I don't pretend to be an expert, as I've only made it a few times, but I did do a bit of research, so I'll share what I've learned. As an aside, the only things I've filled my rolls with are vegetables and those fake crabmeat things. I don't know anything about where to buy raw fish for sushi, or how to handle it, or anything else. This just pertains to veggie sushi, okay?

Apparently, the secret is in the rice. You will need to use Japanese, short grain rice, also known as sushi rice. (clever!) It is very tiny grains of rice, smaller than arborio. I like Lundberg Farms brand, but there are others that I'm sure are wonderful, too.

You need just the right amount of starch, so it's important that you wash the rice before cooking. Simply measure out your rice into your pot or the bowl of your rice cooker, fill with water, and swish it around a little bit. Dump out almost all of the water, and then gently scrub the rice with your fingers in the small amount of water that remains. The water will get white and milky. Fill the bowl with water again, dump and scrub. Do this 3 times; by the third time the water should be much more clear. Next, add the amount of water which corresponds the the amount of rice you are using. (i.e., 1 cup of dry rice to 1-1/2 cups of water). Now, let the rice soak for about 30 minutes. After soaking, cook it up! (Note that some recipes recommend adding 2 Tbs. sake to the rice water, right before cooking. I've made it with and without sake and noticed no difference.)

Once the rice is cooked, just let it set for about 10 minutes while you make up the sauce. In a small saucepan, combine 1/4 C rice vinegar, 1-1/2 to 2 Tbs sugar and 1 tsp salt. Simmer over medium heat and stir until dissolved; let it cool to room temperature. (This amount of sauce will season 2 or 2-1/4 C dry sushi rice, which is the amount I used.)

Here we go: Scoop the cooked rice into a clean bowl. Gently sprinkle the vinegar mixture over the rice by pouring it onto a spatula that you move across the bowl as you pour. Cover the rice with a dishtowel and let it set for about 2 minutes. Now you want to mix and cool the rice, being careful not to mash the rice, keeping the grains distinct. You will gently cut through the rice with the spatula, turning the bowl. Some recommend that you use a small fan or a blow dryer set on cool to "fan" the rice, but I've never tried it. Just gently cut and lift and turn the rice until the rice is cooled.
Now, make your rolls! It's easiest if you use one of those little bamboo sushi mats, shown in the first picture. Lay down a sheet of nori, shiny side down. Now spread a little rice on top, using wet hands, leaving a little bare edge on the sides and bottom and 1-2 inches bare at the top. Add your fillings, right onto the rice, about an inch up from the bottom. We have used: thin carrot strips, cucumber strips, avocados, asparagus, sprouts, radish, daikon, lettuce... you could use scrambled eggs, too. I like to sprinkle sesame seeds on top. Now, roll it up from the bottom, nice and tight, using the bamboo mat to help you roll. Cut into pieces with a nice, sharp, WET knife. That's it! I usually make the rice and the kids roll it up. Have some soy sauce and wasabi for dipping, and pickled ginger for a nice, cooling contrast. Enjoy!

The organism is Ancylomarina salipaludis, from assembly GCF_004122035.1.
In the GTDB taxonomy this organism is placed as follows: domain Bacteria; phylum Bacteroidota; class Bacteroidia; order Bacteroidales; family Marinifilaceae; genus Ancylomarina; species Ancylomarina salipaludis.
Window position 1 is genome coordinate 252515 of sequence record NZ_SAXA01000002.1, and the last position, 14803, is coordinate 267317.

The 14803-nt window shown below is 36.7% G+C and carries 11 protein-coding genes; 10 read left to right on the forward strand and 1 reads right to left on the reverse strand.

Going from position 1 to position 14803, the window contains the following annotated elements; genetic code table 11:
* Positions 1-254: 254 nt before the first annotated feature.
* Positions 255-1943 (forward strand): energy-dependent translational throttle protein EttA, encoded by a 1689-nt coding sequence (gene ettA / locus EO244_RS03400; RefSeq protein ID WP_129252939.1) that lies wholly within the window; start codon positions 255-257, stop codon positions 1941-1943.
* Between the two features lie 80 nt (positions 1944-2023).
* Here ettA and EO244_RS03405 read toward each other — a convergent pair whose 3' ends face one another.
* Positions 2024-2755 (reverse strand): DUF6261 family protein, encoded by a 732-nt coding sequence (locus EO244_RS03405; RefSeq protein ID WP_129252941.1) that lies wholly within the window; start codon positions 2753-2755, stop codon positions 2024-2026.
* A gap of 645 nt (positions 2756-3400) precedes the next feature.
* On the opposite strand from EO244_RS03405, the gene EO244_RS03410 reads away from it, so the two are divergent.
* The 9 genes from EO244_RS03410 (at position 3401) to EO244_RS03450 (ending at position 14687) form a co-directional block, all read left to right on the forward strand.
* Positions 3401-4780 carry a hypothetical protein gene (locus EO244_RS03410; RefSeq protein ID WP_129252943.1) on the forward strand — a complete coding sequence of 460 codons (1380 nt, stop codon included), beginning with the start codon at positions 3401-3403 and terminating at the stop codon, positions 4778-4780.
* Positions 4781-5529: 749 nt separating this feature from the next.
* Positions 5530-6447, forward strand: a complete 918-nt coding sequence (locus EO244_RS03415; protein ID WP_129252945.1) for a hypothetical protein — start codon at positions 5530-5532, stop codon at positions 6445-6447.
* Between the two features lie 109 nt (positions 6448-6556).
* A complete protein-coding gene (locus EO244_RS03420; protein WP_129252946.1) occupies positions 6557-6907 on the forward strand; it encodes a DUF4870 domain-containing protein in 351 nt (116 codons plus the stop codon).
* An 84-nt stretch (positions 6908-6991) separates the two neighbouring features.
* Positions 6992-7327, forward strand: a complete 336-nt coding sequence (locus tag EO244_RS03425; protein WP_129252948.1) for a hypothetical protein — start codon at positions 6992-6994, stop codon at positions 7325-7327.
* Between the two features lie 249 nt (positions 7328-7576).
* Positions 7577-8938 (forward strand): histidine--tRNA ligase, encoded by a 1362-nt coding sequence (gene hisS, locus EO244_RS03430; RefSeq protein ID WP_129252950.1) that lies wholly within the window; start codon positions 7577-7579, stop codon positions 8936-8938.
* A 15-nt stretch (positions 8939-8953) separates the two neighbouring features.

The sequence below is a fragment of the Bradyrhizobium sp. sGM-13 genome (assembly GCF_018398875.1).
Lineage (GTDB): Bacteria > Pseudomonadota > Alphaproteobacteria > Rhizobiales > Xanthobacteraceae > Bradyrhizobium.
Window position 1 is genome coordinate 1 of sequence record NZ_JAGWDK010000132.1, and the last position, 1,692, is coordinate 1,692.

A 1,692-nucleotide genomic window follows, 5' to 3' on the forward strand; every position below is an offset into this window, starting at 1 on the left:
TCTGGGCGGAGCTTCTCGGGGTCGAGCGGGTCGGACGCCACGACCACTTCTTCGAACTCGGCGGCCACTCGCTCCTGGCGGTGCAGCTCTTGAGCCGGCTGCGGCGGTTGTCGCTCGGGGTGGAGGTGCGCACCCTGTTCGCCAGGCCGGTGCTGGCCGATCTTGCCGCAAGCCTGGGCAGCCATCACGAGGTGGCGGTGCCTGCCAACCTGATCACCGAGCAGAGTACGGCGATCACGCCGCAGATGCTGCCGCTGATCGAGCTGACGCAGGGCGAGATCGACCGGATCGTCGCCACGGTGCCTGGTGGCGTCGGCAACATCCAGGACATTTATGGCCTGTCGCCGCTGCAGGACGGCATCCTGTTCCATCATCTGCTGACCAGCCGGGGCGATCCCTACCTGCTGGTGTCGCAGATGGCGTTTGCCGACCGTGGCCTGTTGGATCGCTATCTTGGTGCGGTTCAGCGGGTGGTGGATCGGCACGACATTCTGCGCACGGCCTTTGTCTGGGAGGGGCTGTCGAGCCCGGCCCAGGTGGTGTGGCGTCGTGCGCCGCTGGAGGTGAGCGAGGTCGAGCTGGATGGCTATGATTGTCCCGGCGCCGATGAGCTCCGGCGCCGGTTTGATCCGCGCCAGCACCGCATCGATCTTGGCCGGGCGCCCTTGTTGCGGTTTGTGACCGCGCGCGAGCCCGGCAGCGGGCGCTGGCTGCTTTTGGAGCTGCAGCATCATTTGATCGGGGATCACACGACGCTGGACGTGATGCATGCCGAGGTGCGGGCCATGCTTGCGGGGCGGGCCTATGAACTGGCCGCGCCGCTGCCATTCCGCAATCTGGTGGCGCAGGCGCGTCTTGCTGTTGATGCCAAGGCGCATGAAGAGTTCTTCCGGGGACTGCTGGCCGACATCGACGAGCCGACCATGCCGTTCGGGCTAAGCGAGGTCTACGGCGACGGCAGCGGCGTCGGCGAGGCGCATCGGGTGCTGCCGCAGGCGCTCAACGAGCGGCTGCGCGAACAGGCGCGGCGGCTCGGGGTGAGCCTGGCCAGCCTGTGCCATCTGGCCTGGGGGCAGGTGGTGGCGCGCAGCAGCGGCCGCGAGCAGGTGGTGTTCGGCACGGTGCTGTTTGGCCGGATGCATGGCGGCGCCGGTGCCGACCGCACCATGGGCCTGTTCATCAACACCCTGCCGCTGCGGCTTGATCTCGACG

Thursday, January 8, 2009

Going With the Flow

That's my new year's resolution: to go with the flow. That's it. I'm not going to sweat the small stuff, or even the big stuff. I'm going to stop trying to control everything and just sit back, relax and enjoy life. I realized that the harder I hold on to something, the harder I cling to a thought or a notion or an idea or "the way it SHOULD be," the more it eludes me. Then, I get all tight and bunched up, in my body and in other parts of my life, and I don't want to do that any more. I'm just going to take it day by day and see what happens.

I love the beginning of a new year. New lists and journals and calendars. Starting over, starting fresh. It feels so great! I know I'll probably abandon half of the new lists and journals, and it's okay. It's the starting over that feels so great.

So... let's talk about knitting! Here are some mittens I knit for my aunt, to go with the scarf I knit her last year. They are knit in Berroco Foliage, which is sort of thick and thin and loosely spun, very rustic, with beautiful and gradual color changes. I love the yarn.

Here is a scarf I knit (now finished) (needs to be blocked) of my own design... sort of. I used the "Little Arrowhead Lace" pattern from the first Barbara Walker treasury and added edging stitches. You can't see the design very well unblocked, but it's pretty. The yarn is Nashua Geologie, another yarn that is all about the gradual and beautiful color changes. I only used one skein and I hope it will block out long enough.

Finally, I bought the yarn for ANOTHER sweater. This one is IT, I just know it!!! It's going to fit in the shoulders and chest, the sleeves will be the perfect length, the yarn won't be too heavy or too hot or too itchy... PERFECT!! I bought Cascade 220 Tweed, in a dark charcoal color (much darker than it looks in the photo!). I've started knitting and... so far, so good!!

I do have a pair of socks in my queue, this time for Mike! He loves to wear his leather flip flops, regardless of the weather, except when it is just too cold. I'm going to knit him a pair of Tabi socks; you know, the socks that actually have a pocket for your big toe, and then another one for the rest of your toes, so you can wear them with flip flops!! He swears he will wear them, but... if you know Mike, you know that it's a gamble on my part! I think they'll be fun to knit, though, and if he won't wear them, I just might!